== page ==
Cold water soak for dry pasta instead of par cook

Discussion in 'Professional Chefs' started by thetincook, Jul 4, 2011.

  1. thetincook

    thetincook

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    Anyone try this method for production?

    I was just reading about this method in Ideas in Food.

    They soak the dry pasta for 1 to 4 hours, depending on shape and water temp, in a 4:1 water to pasta ratio. The soaked pasta has a similar texture to the parcooked. The main advantages of the method seem to be, that it doesn't stick together as much when cooked, much easier prep, and it's harder to mess up compared to parcooking. Additionally, they've flavored the soaking water on occasion to good results. Cooking time seems to be the same.
     
  2. foodpump

    foodpump

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    Don't understand the advantages

    If you use enough water and stir every now and then, it won't stick either.

    Still have to fill a container with water, add in the pasta, and drain it off, albeit after 4 hrs

    You can flavour the water any way you want to when you cook with it as well.
     
  3. thetincook

    thetincook

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    No?

    Don't have to baby sit it.

    Can't over cook it.

    Don't have to mess around with cooling it.
     
  4. chefedb

    chefedb

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    Can't see any real advantage. Only thing I would ask is "Does it make it better/"  If not  then why do it.
     
  5. foodpump

    foodpump

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    "cooling" pasta is dead simple, and if any true Italain caught you doing it any other way than what I describe below, well then watch out.  I didn't "invent" this method, but it makes a whole lot of sense, and it is the best thing for quality pasta.

    Drain off pasta, spread out on a cookie sheet, drizzle lightly with oil, toss a few times, and forget about it untill cool. 
     
  6. chefbillyb

    chefbillyb

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    The only advantage I see is that it's more pliable. I see what the OP is saying, it saves time with making sure all the pasta is in the boiling water at the same time, there is no time for bull**** on a front line.....................
     
    Last edited by a moderator: Jul 6, 2011
  7. thetincook

    thetincook

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    I just figured it would cut down on prep time.

    It also improves quality of pasta's like penne, which have a tendency to split with improper parcooking.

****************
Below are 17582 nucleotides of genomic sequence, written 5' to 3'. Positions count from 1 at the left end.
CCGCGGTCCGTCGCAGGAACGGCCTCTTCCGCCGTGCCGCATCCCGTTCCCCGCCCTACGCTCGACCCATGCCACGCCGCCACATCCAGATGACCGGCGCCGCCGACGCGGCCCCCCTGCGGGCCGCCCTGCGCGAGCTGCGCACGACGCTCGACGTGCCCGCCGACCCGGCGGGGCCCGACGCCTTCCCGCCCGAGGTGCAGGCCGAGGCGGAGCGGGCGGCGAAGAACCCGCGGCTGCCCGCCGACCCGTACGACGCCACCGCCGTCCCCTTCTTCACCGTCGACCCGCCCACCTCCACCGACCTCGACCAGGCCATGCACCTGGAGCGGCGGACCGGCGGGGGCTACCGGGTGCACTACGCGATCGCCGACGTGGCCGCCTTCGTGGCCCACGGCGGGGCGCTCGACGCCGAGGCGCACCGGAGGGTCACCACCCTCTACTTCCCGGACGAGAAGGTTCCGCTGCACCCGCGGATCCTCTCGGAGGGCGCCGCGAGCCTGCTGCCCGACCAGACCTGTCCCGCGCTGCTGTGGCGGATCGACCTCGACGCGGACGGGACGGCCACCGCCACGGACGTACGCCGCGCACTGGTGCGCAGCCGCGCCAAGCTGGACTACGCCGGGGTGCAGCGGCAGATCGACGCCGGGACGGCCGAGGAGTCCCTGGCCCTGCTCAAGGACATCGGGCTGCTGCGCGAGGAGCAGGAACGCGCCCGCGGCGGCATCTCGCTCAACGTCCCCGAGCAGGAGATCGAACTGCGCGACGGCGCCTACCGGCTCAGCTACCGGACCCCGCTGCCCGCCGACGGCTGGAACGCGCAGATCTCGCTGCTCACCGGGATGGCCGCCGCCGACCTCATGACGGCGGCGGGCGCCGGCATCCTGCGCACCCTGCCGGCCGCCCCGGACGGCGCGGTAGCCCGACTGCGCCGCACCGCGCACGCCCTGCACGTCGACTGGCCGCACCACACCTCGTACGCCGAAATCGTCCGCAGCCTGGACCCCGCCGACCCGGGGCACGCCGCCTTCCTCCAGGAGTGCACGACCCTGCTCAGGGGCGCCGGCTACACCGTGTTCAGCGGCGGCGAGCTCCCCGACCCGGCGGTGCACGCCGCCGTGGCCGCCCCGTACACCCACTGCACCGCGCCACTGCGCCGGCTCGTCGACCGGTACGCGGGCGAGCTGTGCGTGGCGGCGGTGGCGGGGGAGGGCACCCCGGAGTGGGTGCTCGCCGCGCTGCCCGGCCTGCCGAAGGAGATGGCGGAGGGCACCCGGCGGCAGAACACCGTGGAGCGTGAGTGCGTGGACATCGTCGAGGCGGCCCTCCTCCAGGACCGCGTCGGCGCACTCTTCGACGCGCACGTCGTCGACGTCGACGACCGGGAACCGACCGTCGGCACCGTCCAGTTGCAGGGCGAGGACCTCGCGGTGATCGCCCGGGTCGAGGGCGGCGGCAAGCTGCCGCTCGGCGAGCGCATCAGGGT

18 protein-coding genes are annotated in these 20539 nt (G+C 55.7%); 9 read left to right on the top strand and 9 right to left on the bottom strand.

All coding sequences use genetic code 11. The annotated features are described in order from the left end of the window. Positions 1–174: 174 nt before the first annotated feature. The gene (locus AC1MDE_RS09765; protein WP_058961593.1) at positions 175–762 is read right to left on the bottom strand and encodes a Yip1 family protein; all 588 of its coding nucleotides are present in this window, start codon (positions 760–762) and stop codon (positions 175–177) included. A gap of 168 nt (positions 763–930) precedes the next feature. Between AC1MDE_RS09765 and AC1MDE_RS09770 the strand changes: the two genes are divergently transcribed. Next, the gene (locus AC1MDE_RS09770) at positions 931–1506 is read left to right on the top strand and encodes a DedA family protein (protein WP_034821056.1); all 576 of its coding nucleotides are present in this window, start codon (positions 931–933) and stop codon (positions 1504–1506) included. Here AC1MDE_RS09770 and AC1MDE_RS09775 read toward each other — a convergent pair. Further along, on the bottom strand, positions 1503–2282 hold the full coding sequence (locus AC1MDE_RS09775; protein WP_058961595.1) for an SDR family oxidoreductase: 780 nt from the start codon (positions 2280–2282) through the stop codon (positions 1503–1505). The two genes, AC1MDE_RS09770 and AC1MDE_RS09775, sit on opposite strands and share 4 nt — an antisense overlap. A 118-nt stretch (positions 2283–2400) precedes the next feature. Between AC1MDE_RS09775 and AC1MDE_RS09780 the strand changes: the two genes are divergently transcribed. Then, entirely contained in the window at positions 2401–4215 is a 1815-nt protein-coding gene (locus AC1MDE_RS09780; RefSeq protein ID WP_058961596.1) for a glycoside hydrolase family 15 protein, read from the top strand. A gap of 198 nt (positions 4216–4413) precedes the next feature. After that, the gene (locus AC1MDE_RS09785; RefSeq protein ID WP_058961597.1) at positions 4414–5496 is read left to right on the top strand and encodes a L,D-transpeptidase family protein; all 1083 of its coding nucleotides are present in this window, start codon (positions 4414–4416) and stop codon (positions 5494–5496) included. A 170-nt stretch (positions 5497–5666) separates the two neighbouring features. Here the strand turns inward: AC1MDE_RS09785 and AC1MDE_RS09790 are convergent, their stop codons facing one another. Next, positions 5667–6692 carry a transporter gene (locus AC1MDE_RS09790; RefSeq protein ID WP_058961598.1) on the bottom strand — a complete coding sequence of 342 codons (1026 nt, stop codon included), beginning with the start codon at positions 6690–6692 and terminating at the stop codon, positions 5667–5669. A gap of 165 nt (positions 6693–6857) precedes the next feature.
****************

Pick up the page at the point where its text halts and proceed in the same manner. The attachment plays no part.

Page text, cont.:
8. panini

    panini

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    I personally think this will not work.  When those puppies hit the boiling water the starch expands. It keeps expanding until it explodes

    and starts to exude the starch. Yor know, like a pimple.

      I have to believe that if none of the starch leaves it will make for a soggy dense pasta not to mention the sauce won't stick.

    I might be wrong but I do know that if you cool your pasta nothing is going to stick.

    Ah screw it, I'm home and I'm going to dump a pound. Check back in 4 hrs. although I think I already know the results.

    As I think more about it, when that soaked pasta hit heats it is then going to release starch and probably ruin the dish.
     
  9. chefedb

    chefedb

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    Most of the time , only cheap restaurant pack pasta will break and split
     
  10. deacon

    deacon

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    When I first got into this industry back in '92, we soaked our pasta in cold salt water and left it in the cooler until the morning. It never turned out al dente and was very expanded. We drained and portioned it and at service when it hit any sauce, the sauce became watered down.
     
  11. foodpump

    foodpump

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    Ahh, gawd...

    Life's too short for cheap pasta.

    Stay away from that supplier/bargain brand stuff and cook off some real stuff.
     
  12. thetincook

    thetincook

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    Well, all night was probably the issue. The authors of the book soaked it for no more then 4 hours for the thickest.
     
  13. thetincook

    thetincook

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    Maybe, but personally I draw the line when the pasta is more expensive then what you're putting on it.

    From the prices differences for top of the line pasta, I refuse to believe that bronze dies are THAT inefficient.
     
  14. thetincook

    thetincook

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    I tried it for dinner tonight with regular thickness spaghetti with a 1 1/2 hour soak in unsalted tap water. It's certainly no worse then parcooking it. It cooks differently then parcooked, more evenly. The center of the noodle is already hyrdrated in the soaked version, so you're pretty much just waiting for it to heat up. In the parcooked noodle, the center is a little drier then the rest of the noodle. Subtle difference, especially if you're cooking softer then al dente as per many American tastes, but I think I like the texture of the soaked noodles a bit better. Served it with a very light tomato sauce.
     
  15. left4bread

    left4bread

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    And...???

    Regardless of what anyone says, I have to try this myself.

    Y'know, just for kicks. 

    Tincook, what was your h2o temp? just cold?
     
  16. thetincook

    thetincook

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    Room temp, straight from the tap.
     
  17. left4bread

    left4bread

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    cool.

    gonna try it tomorrow with penne.